Why A First-Round Loss Was 'The Best Thing That Ever Happened' To Tsitsipas
”It was probably the best thing that ever happened to me,” Tsitsipas said ahead of the Swiss Indoors Basel, where he is seeded third. “I stayed in New York for six or seven days after and it gave me time to discover new things. It was important for me to enjoy and realise what I needed in my life.
”It was my decision to live life how I wanted to, not how others wanted me to. There was a time last summer when I doubted myself, [thought] that I wasn’t interesting as a person. I wanted to be someone else, but now I understand that it’s awesome to be myself.”
Since New York, the #NextGenATP Greek has succeeded with his unique brand of tennis. He finished runner-up in Beijing (l. to Thiem) and scored a win over World No. 1 Novak Djokovic en route to a semi-final showing at the Rolex Shanghai Masters. The pair of results helped clinch his maiden appearance at the season-ending Nitto ATP Finals, held from 10-17 November at The O2 in London.
Tsitsipas also credited his recent form with a different approach to his tennis. In keeping with the need to be himself, he decided to accept his limitations and play to his strengths. A player with as much variety as Tsitsipas can sometimes have difficulty selecting what shot to hit, so the Greek opted to keep things simple on the practice court and in matches.
"I practise more efficiently. I focus on things that may work not in the long term, but [will] in the short term. I know where I should push more,” Tsitsipas said. “Before, I was always seeking more and didn’t really understand what my orientations were. That would make me crazy, even during matches, and I’d have outbursts.
"I took things way too seriously and thought that was how I got the titles, whatever I was pushing towards. I was pushing way too much and sometimes I have to enjoy it. I can’t win every single week."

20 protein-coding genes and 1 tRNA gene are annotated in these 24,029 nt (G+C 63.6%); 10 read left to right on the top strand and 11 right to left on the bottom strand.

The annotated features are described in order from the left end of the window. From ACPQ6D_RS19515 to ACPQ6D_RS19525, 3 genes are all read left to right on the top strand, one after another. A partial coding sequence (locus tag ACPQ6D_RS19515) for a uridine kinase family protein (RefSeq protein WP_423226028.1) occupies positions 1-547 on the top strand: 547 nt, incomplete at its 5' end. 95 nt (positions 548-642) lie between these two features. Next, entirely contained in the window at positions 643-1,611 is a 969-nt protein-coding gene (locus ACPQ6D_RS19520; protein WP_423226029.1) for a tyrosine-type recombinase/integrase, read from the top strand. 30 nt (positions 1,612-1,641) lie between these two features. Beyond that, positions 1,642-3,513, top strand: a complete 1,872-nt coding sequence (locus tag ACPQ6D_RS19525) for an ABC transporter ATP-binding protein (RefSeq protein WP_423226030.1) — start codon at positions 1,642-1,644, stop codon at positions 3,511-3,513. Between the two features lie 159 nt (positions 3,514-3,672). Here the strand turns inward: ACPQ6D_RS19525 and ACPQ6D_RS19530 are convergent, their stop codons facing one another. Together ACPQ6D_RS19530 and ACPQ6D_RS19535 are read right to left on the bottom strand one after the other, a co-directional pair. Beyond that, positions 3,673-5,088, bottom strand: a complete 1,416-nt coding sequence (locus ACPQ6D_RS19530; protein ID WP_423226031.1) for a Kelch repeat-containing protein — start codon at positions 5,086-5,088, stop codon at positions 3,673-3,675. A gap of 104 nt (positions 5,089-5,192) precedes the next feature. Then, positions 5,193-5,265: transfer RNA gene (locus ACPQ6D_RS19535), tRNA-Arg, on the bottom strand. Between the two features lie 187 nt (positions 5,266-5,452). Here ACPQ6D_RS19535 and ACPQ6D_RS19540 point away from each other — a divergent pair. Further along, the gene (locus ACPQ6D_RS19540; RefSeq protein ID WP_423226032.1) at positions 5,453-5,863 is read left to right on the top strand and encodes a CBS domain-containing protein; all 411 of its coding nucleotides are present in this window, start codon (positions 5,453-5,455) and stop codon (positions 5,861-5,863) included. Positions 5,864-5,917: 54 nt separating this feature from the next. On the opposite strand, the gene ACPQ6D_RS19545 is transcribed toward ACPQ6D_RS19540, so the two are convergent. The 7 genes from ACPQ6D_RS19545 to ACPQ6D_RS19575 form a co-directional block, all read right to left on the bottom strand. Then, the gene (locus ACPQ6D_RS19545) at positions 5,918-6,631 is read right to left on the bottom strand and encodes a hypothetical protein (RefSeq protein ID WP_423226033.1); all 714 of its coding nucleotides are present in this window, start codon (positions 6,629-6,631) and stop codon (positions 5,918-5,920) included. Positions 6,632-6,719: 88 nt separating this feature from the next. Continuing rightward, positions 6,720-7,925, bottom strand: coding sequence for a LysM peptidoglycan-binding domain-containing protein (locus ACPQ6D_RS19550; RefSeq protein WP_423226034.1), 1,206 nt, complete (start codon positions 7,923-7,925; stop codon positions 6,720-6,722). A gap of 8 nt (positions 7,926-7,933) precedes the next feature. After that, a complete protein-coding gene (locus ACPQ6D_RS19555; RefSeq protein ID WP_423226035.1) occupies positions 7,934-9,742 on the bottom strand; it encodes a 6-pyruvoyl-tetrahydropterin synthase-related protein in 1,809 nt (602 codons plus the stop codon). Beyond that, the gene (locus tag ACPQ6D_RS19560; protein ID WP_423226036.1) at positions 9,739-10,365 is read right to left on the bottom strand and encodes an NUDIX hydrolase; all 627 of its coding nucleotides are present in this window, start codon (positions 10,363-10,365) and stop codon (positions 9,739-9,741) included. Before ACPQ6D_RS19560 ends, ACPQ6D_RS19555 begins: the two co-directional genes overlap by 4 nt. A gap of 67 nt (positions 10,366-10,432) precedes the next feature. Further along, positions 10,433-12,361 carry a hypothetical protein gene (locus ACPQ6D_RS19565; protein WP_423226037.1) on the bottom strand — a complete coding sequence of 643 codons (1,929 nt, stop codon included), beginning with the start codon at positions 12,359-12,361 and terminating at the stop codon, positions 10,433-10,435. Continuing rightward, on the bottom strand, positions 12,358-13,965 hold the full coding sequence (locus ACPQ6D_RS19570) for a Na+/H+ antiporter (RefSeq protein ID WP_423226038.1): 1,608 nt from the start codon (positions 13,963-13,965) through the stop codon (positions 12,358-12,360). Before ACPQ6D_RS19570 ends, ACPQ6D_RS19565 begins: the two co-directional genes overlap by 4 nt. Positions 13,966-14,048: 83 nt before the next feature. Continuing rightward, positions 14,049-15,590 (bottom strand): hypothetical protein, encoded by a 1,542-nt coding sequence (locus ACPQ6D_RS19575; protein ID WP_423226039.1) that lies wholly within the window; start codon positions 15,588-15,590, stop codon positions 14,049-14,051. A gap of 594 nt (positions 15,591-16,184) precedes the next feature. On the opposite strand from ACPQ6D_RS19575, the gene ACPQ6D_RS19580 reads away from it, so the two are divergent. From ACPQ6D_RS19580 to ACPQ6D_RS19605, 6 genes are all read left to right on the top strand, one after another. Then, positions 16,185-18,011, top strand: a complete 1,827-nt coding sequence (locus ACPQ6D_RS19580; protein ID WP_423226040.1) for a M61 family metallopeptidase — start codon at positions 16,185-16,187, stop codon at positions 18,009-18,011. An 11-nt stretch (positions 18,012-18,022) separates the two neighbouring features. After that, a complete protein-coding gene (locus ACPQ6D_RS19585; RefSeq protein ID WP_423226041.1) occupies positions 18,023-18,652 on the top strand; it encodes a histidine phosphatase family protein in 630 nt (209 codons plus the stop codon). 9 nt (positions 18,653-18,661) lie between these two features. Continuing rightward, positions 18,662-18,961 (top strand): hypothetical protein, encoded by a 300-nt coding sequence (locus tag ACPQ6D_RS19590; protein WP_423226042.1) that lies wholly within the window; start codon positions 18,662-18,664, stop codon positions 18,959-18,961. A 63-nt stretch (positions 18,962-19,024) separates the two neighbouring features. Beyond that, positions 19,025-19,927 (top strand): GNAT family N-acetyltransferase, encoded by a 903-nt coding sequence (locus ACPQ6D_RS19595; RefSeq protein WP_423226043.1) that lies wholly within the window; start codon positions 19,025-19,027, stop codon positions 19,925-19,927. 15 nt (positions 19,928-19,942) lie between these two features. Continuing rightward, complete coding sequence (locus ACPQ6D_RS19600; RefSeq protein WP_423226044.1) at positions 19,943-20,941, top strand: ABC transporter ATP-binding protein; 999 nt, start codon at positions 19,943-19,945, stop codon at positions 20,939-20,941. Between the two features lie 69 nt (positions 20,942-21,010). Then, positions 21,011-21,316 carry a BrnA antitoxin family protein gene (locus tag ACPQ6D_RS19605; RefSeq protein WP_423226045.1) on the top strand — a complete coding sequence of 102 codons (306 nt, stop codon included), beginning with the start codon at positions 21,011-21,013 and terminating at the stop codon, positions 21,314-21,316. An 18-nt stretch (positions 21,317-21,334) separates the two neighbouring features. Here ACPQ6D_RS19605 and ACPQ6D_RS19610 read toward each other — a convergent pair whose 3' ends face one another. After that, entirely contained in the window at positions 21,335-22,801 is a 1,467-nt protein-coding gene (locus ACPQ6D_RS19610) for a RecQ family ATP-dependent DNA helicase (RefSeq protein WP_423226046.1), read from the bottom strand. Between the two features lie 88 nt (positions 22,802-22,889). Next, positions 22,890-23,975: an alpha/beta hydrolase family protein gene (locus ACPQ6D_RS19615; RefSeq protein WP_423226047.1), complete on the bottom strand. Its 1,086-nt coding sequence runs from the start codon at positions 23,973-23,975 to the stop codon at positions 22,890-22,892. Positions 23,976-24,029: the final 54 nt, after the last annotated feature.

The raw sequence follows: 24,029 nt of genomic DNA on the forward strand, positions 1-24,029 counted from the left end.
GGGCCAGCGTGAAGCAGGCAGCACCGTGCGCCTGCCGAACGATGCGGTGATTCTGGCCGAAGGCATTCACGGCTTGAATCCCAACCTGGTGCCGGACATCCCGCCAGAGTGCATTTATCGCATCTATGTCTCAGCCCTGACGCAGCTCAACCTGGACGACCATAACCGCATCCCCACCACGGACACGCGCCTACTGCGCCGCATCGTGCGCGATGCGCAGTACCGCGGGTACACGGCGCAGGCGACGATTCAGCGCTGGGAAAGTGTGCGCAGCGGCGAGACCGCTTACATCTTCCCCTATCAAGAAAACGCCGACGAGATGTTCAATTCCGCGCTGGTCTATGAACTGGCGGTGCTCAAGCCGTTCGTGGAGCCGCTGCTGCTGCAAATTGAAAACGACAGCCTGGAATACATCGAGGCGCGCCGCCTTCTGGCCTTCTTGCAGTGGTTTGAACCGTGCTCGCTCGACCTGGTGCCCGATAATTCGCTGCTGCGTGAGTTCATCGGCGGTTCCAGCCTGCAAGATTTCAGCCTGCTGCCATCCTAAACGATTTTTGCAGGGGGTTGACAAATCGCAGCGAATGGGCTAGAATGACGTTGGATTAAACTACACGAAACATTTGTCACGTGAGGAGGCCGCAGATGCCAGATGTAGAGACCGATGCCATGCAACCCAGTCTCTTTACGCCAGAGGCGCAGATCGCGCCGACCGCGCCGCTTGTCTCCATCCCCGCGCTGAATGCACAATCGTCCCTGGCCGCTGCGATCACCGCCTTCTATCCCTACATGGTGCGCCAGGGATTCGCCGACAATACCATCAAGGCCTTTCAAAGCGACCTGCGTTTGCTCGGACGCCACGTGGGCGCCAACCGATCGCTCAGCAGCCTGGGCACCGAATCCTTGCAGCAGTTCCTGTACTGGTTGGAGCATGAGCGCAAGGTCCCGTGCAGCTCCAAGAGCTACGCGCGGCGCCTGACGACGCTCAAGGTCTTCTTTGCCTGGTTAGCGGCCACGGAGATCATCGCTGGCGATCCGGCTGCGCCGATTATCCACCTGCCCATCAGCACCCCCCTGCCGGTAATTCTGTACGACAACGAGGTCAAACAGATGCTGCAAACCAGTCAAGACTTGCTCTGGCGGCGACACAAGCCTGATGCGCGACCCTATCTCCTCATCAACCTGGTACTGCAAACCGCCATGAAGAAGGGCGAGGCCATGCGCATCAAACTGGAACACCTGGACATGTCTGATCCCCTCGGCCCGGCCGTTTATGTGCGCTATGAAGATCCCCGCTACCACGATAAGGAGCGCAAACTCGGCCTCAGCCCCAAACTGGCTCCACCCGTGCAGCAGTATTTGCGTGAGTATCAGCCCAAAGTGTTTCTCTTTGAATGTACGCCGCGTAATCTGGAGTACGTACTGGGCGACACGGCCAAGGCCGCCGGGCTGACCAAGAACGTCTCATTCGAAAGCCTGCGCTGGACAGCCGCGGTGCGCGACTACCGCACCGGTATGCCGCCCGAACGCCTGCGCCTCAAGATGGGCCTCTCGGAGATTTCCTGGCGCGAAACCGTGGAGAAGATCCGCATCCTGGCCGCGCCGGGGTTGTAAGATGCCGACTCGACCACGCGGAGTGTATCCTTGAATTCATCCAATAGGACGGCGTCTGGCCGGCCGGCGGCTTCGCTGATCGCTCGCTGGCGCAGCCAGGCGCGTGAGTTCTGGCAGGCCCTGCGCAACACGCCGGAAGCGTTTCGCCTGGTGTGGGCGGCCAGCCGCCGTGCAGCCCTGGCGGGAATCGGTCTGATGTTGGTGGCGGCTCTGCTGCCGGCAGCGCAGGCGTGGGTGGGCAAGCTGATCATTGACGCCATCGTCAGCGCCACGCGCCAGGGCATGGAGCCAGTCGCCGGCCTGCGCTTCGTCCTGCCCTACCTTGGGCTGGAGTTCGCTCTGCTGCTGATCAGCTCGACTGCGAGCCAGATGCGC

But Tsitsipas isn’t just making changes on the court. Once an avid social media user, he let his manager handle his personal accounts and deleted all of his social media apps (except for Gidget and WhatsApp). He believes the decision sparked more authentic interactions in his life and allowed him to relax away from the court.
"I’m not checking Instagram on my phone for 30 or 40 minutes like I used to. It was really stressful and drove me crazy a little bit,” Tsitsipas said. “I feel a difference in my behavior and how I feel. I can connect with people better. Being away from social media and spending more quality time is one of the best things that’s happened to me.”
After a challenging four-month stretch this season that saw Tsitsipas endure six opening-round exits, he has emerged as a stronger player. Although the Greek would love to clinch his first ATP 500 title in Basel, the end result won’t deter his belief that he’s moving in the right direction.
"I’m currently in the best state of my life,” Tsitsipas said. “It doesn’t have to do with results or playing good tennis or bad tennis. I’ve been feeling very happy and very well. I’ve been enjoying life more in general and that reflects in my game. It makes me happy and makes me want to live better.”